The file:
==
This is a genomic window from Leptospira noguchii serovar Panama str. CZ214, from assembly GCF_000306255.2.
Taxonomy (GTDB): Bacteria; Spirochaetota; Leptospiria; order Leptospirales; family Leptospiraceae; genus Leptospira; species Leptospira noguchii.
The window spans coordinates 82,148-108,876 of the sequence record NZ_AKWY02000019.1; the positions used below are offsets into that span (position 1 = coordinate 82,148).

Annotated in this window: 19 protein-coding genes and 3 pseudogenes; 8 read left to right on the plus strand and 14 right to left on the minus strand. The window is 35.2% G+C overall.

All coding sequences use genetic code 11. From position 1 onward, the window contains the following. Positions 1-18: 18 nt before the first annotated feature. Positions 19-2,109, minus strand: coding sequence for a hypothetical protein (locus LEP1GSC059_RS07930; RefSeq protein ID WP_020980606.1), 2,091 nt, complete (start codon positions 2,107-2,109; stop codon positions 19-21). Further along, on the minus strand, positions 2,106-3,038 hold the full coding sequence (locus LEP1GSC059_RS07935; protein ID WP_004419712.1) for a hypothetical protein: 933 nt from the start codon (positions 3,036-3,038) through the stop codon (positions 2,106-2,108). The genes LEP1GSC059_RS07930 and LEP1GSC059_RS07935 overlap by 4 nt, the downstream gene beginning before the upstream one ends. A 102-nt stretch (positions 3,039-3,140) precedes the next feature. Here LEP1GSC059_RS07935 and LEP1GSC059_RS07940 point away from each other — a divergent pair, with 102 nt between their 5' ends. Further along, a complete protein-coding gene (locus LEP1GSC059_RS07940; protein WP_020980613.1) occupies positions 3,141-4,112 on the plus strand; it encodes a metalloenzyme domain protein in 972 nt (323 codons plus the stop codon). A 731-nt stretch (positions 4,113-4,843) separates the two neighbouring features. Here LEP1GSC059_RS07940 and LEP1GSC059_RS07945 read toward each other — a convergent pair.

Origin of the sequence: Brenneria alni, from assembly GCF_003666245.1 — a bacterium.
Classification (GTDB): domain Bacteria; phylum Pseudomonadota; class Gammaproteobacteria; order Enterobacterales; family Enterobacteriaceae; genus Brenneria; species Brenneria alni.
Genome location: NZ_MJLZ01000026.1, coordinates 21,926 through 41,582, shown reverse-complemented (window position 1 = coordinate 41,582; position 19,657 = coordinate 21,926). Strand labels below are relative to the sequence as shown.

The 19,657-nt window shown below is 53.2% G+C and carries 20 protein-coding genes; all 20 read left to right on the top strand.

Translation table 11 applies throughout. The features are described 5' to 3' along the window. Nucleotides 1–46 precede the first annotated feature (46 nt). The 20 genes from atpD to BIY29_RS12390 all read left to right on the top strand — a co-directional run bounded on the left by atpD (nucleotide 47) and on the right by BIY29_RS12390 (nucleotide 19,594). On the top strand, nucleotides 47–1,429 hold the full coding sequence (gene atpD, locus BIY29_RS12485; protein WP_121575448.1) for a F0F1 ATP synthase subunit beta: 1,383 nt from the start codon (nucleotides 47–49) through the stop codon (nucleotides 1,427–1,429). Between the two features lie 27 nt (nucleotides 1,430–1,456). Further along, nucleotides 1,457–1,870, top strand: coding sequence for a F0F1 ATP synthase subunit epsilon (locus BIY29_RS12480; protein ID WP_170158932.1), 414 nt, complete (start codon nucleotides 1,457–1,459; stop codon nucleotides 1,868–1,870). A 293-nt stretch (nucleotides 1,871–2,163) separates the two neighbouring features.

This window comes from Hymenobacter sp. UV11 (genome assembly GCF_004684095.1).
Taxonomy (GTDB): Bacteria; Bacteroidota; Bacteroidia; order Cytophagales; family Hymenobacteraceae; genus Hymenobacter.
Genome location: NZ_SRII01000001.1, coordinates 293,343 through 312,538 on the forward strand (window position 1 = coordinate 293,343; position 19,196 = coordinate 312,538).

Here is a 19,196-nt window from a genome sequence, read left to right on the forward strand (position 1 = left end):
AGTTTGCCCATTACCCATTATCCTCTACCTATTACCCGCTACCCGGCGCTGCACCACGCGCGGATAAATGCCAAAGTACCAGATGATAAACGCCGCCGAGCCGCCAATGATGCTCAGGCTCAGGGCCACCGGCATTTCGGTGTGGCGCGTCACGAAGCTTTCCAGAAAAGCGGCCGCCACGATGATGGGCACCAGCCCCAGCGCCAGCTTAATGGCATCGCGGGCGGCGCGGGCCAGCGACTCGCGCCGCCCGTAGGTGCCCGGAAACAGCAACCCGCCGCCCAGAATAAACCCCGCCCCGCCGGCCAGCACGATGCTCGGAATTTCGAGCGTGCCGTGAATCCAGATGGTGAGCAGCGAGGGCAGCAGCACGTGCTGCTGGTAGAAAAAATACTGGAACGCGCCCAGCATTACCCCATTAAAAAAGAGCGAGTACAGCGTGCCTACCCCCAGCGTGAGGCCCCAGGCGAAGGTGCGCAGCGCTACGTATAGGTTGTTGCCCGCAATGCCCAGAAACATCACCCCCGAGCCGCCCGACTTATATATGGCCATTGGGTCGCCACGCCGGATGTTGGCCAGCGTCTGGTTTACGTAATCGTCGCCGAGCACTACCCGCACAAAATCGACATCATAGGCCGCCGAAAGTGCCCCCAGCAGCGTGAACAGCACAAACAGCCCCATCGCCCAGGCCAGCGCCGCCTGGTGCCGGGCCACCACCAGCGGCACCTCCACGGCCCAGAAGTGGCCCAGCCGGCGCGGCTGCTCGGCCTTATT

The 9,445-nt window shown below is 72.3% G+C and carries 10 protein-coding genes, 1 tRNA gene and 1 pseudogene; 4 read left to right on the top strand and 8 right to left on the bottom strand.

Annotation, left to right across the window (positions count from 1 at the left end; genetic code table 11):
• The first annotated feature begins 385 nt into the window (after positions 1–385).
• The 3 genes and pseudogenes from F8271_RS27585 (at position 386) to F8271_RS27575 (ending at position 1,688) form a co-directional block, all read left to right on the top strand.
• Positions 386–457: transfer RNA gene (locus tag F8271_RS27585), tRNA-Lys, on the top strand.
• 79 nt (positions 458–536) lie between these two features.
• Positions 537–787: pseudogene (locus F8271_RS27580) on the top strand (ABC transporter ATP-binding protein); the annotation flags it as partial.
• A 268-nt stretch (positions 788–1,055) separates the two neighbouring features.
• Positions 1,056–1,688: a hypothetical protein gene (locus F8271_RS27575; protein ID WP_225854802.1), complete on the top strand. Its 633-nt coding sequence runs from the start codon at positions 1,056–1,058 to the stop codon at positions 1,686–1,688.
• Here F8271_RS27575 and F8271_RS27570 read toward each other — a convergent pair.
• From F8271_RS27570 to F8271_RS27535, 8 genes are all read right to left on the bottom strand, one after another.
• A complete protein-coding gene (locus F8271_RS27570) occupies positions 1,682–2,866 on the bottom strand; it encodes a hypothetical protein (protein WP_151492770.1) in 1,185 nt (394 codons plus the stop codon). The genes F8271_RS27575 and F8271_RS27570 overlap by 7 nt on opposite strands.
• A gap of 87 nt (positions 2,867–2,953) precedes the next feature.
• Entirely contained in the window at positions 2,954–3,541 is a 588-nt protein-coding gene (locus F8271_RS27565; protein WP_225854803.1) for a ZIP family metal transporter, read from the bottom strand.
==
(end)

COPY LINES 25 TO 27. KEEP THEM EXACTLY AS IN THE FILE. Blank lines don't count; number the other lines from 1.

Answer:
• Here F8271_RS27575 and F8271_RS27570 read toward each other — a convergent pair.
• From F8271_RS27570 to F8271_RS27535, 8 genes are all read right to left on the bottom strand, one after another.
• A complete protein-coding gene (locus F8271_RS27570) occupies positions 1,682–2,866 on the bottom strand; it encodes a hypothetical protein (protein WP_151492770.1) in 1,185 nt (394 codons plus the stop codon). The genes F8271_RS27575 and F8271_RS27570 overlap by 7 nt on opposite strands.